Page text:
North America and the Caribbean
2014 UNHCR regional operations profile - North America and the Caribbean
| Overview |
The intensification of several humanitarian crises in Africa and in the Middle East is keeping global resettlement needs high. Thanks to the generosity of countries such as the United States and Canada, which have large resettlement programmes, many vulnerable refugees are able to find a solution to their plight.
Canada is a key partner in refugee protection. It has established an independent refugee status determination tribunal and provides considerable support for UNHCR's work globally.
In the United States, legislation on immigration reform (the Border Security, Economic Opportunity and Immigration Modernization Act) currently pending passage through Congress would bring enhanced protection for refugees in the country.
As a result of the 2011 earthquake in Haiti, almost 280,000 internally displaced people (IDPs) remain in camps and another 200,000 are living with host families or in informal settlements. Many of the IDPs in these informal settlements have been forcibly evicted from camps. This situation is likely to continue in 2014, while the precarious conditions in the existing IDP camps are bound to pose significant protection risks, particularly sexual and gender-based violence (SGBV).
Several thousand IDPs in Haiti have lost their documents and face difficulties in obtaining access to services. According to the Haitian National Archives, there are approximately 2 million Haitians who are in need of documentation. Since many undocumented Haitians have left the country, there is a high risk that some of them may become stateless.
The year 2014 will mark the 30th anniversary of Haiti's accession to the 1951 Refugee Convention and its 1967 Protocol, and Haiti is seeking UNHCR's support in drafting asylum legislation. Due to the country's position at the crossroads of the Caribbean, the number of asylum-seekers arriving on its shores has been rising. In the Dominican Republic, UNHCR will continue to work with the authorities on strengthening protection for people of concern.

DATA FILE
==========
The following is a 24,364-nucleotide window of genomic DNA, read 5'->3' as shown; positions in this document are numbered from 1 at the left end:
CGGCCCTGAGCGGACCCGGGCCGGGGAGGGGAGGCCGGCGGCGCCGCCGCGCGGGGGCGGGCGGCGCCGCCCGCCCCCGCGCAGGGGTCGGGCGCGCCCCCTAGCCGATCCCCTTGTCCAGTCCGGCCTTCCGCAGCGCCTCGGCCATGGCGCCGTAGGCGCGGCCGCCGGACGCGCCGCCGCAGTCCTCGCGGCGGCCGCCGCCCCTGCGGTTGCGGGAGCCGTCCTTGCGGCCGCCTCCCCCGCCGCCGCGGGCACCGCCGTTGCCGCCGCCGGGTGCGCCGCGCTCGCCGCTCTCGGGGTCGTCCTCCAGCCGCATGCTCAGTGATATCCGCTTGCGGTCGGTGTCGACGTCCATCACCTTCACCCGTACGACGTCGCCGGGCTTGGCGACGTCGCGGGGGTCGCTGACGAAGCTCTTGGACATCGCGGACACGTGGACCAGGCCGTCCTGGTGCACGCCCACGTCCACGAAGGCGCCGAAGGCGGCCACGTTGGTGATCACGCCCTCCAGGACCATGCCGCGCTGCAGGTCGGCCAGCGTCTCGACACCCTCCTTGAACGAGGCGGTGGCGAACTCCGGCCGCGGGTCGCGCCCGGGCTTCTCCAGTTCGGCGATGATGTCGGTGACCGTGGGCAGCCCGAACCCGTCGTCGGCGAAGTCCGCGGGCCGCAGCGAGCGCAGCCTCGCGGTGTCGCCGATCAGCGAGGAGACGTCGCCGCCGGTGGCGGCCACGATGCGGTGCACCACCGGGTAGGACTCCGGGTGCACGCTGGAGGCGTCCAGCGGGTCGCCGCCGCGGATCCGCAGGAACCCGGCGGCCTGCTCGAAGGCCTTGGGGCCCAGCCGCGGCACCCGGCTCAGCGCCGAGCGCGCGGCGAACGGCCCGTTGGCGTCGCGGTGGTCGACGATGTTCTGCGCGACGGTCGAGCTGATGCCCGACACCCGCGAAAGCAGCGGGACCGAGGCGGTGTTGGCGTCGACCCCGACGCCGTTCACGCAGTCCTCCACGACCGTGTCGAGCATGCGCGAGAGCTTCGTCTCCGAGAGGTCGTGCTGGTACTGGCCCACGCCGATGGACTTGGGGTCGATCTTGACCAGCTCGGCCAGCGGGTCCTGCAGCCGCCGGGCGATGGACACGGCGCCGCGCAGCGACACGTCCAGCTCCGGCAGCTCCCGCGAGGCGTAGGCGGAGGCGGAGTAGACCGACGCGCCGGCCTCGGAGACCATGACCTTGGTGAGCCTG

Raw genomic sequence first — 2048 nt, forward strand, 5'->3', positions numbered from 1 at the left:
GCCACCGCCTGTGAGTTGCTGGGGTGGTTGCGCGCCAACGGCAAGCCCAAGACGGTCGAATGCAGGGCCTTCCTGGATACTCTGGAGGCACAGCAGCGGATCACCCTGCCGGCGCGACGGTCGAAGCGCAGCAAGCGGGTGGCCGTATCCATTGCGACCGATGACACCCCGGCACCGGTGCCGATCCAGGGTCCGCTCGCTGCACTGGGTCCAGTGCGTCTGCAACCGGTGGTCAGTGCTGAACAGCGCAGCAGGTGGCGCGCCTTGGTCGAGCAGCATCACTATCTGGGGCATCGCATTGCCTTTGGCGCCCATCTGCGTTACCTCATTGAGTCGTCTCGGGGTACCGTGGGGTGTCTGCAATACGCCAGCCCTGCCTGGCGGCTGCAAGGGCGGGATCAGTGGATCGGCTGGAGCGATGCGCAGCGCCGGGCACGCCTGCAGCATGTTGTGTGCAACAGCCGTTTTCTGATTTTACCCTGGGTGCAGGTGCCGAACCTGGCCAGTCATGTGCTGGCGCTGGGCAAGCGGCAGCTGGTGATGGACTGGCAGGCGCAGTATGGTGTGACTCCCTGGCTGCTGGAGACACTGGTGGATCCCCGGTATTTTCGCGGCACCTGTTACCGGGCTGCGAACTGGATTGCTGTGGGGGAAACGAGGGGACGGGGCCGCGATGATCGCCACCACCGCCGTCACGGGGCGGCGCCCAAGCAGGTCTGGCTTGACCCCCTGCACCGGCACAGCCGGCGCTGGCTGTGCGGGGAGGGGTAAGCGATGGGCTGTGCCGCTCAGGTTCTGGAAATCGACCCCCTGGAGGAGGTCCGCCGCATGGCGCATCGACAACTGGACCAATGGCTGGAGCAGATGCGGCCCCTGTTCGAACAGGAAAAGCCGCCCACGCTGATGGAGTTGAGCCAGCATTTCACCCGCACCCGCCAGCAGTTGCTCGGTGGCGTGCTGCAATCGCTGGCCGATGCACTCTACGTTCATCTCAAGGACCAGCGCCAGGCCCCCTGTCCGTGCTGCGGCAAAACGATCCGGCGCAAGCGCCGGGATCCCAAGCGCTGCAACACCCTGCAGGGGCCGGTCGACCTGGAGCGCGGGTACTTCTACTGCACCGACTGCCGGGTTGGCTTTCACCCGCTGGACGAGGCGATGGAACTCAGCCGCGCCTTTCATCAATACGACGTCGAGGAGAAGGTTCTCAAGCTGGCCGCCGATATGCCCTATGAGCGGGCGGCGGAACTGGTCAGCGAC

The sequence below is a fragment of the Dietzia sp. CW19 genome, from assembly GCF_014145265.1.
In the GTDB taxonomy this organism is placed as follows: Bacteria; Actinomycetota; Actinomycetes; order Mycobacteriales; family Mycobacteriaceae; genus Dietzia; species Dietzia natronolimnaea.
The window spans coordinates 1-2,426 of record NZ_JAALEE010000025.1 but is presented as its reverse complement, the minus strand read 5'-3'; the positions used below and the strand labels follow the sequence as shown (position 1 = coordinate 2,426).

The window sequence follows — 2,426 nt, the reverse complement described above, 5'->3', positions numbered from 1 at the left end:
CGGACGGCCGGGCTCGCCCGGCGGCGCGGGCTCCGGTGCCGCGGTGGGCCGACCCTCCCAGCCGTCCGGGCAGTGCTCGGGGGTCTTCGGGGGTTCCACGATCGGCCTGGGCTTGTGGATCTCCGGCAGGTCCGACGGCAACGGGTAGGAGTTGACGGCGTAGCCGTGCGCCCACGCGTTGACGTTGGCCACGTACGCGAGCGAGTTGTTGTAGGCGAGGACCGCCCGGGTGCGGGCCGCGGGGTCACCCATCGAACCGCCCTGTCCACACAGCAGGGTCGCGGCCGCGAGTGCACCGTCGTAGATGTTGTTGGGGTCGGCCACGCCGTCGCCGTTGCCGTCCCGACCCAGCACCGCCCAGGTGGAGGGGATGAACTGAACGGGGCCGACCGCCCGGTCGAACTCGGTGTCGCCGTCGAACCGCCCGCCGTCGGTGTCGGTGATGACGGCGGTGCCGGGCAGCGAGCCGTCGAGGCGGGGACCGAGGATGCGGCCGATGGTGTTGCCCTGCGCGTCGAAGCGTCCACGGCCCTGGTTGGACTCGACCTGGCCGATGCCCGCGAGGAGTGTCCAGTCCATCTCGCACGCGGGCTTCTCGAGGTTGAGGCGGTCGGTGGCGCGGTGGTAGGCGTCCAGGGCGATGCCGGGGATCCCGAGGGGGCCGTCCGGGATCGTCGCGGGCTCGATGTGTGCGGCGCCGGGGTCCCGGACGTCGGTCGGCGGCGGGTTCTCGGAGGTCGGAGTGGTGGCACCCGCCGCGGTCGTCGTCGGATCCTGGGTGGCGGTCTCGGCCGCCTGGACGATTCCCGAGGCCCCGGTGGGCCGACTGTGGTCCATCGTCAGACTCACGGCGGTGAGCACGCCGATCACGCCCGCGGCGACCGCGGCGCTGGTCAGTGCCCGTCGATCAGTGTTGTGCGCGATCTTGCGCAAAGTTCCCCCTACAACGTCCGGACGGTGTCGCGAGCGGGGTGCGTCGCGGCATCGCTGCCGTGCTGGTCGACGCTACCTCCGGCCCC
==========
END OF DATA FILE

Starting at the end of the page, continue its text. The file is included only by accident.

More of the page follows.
The risk of statelessness across the Caribbean is high, especially among populations of Haitian origin or descent. New evidence indicates that there are significant numbers of people whose nationality might be undetermined due to gaps in nationality laws or unclear application of national policies.
Following the May 2013 UNHCR-IOM Caribbean Regional Conference on the Protection of Vulnerable Persons in Mixed Migration Flows, the potential for strengthening regional dialogue, inter-agency cooperation, and national capacities on mixed migration and protection in the Caribbean, has grown. However, strong donor support is needed to enable implementation of new initiatives.
| Response |
UNHCR in Canada will focus on supporting and advising the authorities on the implementation of the December 2012 refugee legislation, particularly with regard to access to procedures, the impact of the new timelines, implementation of the principles of Designated Country of Origin and Designated Foreign National categories, and new appeal procedures. Particular emphasis will be placed on the Refugee Appeal Division and UNHCR's statutory role within it.